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CARMS: Student Heading Back to Hometown for IM Residency

April 18, 2016

Mike Radford, a 2015 RUSM grad, attained a residency this year at Western University, in his hometown of London, Ontario.

Mike Radford, a 2015 RUSM grad, attained a residency this year at Western University, in his hometown of London, Ontario.

Mike Radford learned a lot during his time at Ross University School of Medicine (RUSM), but one lesson stands out that has nothing to do with disease pathologies, anatomy, or biomedicine. It has to do with taking personal responsibility, and about putting your heart and soul into achieving your goals—regardless of what obstacles get thrown at you.

Radford, a 2015 RUSM graduate who attended McMaster University for undergrad, wasn’t able to secure a seat at a Canadian medical school. That didn’t stop him, though—he found his opportunity at RUSM. Another potential obstacle on his road to residency: He knew that at the end of the day, matching back home in Canada wasn’t going to be easy, as matching through the Canadian Resident Matching Service (CaRMS) is notoriously competitive. 

The common thread here is that Radford didn’t give up. And it paid off.

Matching for Residency Right Back in His Hometown

This year, Radford matched to Western University in London, ON—his hometown—through the first iteration of CaRMS, and he’s thrilled to be heading back home to start his internal medicine residency. “I always wanted to pick an area of medicine that involved a challenge, continuous mental stimulation, and patient interaction,” he says of his chosen specialty.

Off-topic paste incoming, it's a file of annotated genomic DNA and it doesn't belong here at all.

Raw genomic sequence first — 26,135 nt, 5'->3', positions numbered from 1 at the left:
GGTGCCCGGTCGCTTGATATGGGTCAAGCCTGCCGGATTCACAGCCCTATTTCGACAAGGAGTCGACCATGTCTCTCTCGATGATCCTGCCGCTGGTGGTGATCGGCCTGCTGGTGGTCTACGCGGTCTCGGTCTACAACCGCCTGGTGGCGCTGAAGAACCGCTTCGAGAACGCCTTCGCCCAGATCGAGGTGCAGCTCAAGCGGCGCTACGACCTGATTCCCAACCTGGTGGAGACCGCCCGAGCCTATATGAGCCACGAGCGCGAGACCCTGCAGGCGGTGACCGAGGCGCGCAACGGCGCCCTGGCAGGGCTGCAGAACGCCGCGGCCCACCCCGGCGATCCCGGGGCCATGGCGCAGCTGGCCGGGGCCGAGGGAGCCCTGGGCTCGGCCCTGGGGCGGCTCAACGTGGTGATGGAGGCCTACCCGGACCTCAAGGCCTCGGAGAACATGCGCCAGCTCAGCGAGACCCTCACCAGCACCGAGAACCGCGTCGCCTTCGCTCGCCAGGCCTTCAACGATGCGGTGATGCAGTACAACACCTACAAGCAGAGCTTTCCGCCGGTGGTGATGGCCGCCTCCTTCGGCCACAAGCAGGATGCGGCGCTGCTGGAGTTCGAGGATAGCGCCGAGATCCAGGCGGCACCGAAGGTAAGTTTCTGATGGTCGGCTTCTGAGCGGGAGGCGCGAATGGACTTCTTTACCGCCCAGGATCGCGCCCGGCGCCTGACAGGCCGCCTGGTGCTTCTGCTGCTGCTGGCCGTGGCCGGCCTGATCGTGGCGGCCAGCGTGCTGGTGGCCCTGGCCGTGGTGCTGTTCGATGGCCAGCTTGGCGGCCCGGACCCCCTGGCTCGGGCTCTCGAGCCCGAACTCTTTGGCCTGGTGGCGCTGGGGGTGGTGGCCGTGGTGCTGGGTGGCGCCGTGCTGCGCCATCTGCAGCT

Throughout his education at RUSM, Radford had support from his school—in particular, he credited RUSM clinical advisor Dodson James and Canadian advisors Tom Harkness and Chuck Furey—but he also realized the onus of matching in Canada rested, ultimately, on what he was willing to put in to his education. He earned his residency, he says, by holding himself accountable for his own success through hard work, dedication, and commitment.

“I learned that the responsibility was on me to achieve my goals, and not on administration, professors, or other faculty members,” Radford says. “Nothing is impossible—you can be successful. You just have to stay focused and dedicate yourself to achieving your goals.”

Looking Ahead

As far as future plans go, Radford is in something of a wait-and-see phase. He’s still mulling the idea of a critical care or hematology/oncology fellowship, but he plans on seeing whether he changes his mind and goes in a different direction based on his residency experience.

To future RUSM students from Canada, Radford has this to say: Work as hard as you can, with no regrets.

“RUSM gives Canadian students an opportunity to pursue medicine where it may not have been possible in Canada,” says Radford. “Take advantage of this opportunity and never stop working to be a better, smarter, more confident individual, and you will succeed and be recognized.”

Radford starts residency at Western in July.

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Tags: Residency , Canada

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What RUSM Students Learned at the U of Miami/Florida Bioethics Network Annual Meeting

April 18, 2016

Avery Carter, back row, left, Dr. Mucciola, Prathayini Muthiah, Nicholas Alexander, Kenneth Goodman, PhD, director of the Florida Bioethics Network and director of the UM Institute for Bioethics and Health Policy, Abigail House. In the front row: Ryan Shibata, left, Christen Kelley, Ellexis Khan, and Shannon Dorton.

Avery Carter, back row, left, Dr. Mucciola, Prathayini Muthiah, Nicholas Alexander, Kenneth Goodman, PhD, director of the Florida Bioethics Network and director of the UM Institute for Bioethics and Health Policy, Abigail House. In the front row: Ryan Shibata, left, Christen Kelley, Ellexis Khan, and Shannon Dorton.

For the ninth year in a row, Ross University School of Medicine (RUSM) co-sponsored the University of Miami/Florida Bioethics Network annual meeting. This year’s event, “Florida Bioethics: Debates, Decisions, Solutions” was held in Miami on April 8.